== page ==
Have you ever been on a taxi ride that took you to places you did not want to be? Anyone that has ever been in a taxi probably has felt uncertainty when they didn’t recognize the route the taxi driver was taking and realized that they were going 5 miles to a 2 mile place.
In Thailand there are three types of taxis. One is the traditional taxi we are accustomed to in the United States. Drivers have a very hard time of it because every ride is negotiated for and they must weight the cost of gas against going farther or paying the toll on the freeway. Gaining entry to a hotel lobby cue requires a bribe. The person riding in the taxi always gets what they bargain for and will pay the price for bargaining and getting a very low fare. It all comes down to this: Low fare/long ride. You just have to be careful or ALWAYS offer to pay the toll.
The second is the water taxi plying the rivers and canals of Bangkok. Being the person that loads and unloads people on a water taxi has got to be the most dangerous job in the world. I loved the water taxi a lot. You saw so much and Thailand could not hide when you were on the water. But in order to get to the water taxi, you must ride a Skytrain, maybe a taxi and probably a Tuk Tuk. Some water taxi docks were hidden in hard to find and to get to places.
The Tuk Tuk ride is quite another thing. Tuk Tuk drivers are notorious for being in cahoots with the con-men in Thailand. In fact Thailand is notorious for the number of con-men on the streets. They lurk in doorways, at tourist stops and everywhere in between. Their con works like this. They are paid a commission by jewelry makers, tailors and malls. They approach you on the street speaking perfect English and ask where you are from. You feel special and adventurous when you tell them how far you have come etc. They will pose as airline executives, travel agents, computer programmers and on and on. And they only want to be helpful. They never ask for money and they are dressed like wealthy people. I have seen them swoop down on people and have watched them out of the corner of my eye as they swooped down on me. Thailand has a special division of their police called “Tourist Police” and this just may be why.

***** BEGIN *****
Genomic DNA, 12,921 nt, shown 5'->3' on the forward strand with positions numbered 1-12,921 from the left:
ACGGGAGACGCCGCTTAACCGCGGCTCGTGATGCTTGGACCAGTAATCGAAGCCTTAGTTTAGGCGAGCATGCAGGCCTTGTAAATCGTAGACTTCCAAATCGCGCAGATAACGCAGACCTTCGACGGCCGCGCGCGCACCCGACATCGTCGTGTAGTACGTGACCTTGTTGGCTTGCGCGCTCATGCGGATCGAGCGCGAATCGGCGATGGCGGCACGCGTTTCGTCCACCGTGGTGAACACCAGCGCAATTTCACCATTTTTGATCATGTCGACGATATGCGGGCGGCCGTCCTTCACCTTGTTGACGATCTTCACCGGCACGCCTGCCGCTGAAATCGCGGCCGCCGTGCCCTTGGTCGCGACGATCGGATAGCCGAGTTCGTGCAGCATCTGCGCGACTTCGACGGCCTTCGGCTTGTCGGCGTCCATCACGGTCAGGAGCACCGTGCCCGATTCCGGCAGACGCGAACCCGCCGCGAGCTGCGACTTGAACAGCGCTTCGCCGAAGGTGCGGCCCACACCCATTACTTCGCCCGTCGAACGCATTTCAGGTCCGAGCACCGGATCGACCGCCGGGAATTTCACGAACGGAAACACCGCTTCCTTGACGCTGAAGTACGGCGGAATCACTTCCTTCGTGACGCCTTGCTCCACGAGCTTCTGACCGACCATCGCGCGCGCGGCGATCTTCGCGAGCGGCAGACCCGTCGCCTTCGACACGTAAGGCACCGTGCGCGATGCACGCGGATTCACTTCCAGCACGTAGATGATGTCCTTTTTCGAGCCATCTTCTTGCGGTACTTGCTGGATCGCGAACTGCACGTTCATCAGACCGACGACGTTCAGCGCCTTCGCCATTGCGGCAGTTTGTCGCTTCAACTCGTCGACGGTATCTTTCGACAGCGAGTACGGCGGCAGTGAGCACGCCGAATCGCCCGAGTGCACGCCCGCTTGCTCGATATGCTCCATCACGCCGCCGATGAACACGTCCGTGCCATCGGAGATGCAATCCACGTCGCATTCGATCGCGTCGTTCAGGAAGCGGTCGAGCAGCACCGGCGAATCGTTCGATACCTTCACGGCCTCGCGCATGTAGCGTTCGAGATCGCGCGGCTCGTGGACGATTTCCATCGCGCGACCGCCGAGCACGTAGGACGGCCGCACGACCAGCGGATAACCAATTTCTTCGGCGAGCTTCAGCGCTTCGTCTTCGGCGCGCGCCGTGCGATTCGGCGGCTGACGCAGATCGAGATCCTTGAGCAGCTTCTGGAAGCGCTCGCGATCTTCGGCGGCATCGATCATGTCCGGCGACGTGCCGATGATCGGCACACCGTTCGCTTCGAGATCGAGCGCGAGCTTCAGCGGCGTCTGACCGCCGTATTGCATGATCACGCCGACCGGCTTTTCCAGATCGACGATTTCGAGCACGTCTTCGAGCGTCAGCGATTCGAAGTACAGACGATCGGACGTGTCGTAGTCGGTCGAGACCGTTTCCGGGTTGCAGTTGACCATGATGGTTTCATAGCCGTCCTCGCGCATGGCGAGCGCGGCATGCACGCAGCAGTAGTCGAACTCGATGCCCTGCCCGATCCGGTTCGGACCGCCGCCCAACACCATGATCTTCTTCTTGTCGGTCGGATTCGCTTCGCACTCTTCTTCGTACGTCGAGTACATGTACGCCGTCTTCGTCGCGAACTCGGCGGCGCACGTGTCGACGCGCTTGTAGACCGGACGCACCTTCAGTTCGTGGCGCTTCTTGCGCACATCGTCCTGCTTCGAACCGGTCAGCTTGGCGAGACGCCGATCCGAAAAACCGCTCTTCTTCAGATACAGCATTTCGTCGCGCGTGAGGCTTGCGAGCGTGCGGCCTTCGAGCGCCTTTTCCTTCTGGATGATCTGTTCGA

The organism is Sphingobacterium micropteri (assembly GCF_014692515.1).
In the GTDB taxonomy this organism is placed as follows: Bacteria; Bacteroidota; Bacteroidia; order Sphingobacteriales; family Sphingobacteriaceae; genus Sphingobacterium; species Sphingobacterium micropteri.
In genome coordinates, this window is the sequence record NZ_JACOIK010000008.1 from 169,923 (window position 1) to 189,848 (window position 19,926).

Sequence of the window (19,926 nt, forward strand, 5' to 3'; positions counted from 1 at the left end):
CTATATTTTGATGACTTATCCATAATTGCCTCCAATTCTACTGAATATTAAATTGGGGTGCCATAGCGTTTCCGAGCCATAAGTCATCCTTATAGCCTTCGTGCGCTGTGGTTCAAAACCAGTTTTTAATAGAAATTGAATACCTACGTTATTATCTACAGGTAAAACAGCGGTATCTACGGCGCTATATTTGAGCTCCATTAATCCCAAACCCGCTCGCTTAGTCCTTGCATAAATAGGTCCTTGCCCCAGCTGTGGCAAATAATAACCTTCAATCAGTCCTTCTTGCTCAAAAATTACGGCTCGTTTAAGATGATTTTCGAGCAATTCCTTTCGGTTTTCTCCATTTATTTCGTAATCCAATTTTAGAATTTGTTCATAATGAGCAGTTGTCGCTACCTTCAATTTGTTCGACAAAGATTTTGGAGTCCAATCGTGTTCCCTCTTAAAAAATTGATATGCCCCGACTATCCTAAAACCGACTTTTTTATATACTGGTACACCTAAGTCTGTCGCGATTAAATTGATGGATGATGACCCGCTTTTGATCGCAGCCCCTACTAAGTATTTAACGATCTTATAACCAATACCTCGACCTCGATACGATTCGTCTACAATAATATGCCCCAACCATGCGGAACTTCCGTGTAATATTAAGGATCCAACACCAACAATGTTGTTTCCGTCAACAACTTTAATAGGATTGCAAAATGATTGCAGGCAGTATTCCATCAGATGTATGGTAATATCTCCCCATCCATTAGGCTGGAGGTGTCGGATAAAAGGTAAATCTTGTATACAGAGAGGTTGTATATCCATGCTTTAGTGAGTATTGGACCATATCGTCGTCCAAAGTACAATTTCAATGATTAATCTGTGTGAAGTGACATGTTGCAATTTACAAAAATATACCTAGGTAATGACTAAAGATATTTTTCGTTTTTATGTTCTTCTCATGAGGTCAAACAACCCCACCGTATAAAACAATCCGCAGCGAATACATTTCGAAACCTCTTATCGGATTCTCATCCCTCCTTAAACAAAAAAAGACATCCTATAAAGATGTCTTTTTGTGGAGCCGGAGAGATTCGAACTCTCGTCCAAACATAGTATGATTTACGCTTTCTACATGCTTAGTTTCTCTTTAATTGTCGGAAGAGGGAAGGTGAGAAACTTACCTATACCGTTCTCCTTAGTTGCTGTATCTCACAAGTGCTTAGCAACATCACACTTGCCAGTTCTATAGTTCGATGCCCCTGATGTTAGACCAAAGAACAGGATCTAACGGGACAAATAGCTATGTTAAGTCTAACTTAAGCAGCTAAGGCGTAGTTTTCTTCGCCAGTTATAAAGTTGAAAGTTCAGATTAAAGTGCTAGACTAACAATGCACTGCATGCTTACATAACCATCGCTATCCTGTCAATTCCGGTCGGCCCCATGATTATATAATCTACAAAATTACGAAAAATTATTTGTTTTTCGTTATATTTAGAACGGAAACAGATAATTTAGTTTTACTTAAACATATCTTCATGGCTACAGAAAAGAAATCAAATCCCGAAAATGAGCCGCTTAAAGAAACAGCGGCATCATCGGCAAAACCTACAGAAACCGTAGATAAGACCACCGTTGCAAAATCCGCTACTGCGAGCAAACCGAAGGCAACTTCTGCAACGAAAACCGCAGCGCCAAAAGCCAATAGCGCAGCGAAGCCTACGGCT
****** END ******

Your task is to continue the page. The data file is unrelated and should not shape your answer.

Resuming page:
Now the Tuk Tuk is a further down the food chain. I think the con-men pay them a part of the “commission” that they receive. You will see clumps off Tuk Tuks everywhere. Unlike taxis, they don’t move around looking for fares but just hang out and wait. When the con-man gets you a ride in a Tuk Tuk taxi at no cost be very careful. There will be an unwanted stop on your tour. and they have you!!!! In order for you to get back to the starting point without going to the tailor, jewelry shop and mall you must be very firm and then you will probably need to scream, yell and threaten to get out without paying. Our Tuk Tuk driver had the worst cab you have ever seen and he was just not really to bright. (Sorry!) He kept saying something over and over again and I kept repeating it to myself. It was the “English spoken with a Spanish (Thai) accent” experience I wrote about in an earlier blog. Finally, I realized he was saying “Tuk Tuk driver can’t catcha break!” I began to giggle as we returned to the tourist stop where we had so unwisely taken the bait. We were so gullible but we did get to see some things we would not have seen otherwise. My husband paid him 800 bot, which was 800 bot more than he deserved. But the look of glee on the little man’s face was worth it.
I tried to remember in Thailand that we were bargaining for a ride, be it a long ride or a short ride, but the taxi driver or Tuk Tuk driver was bargaining for tonights meal. It is a very hard life.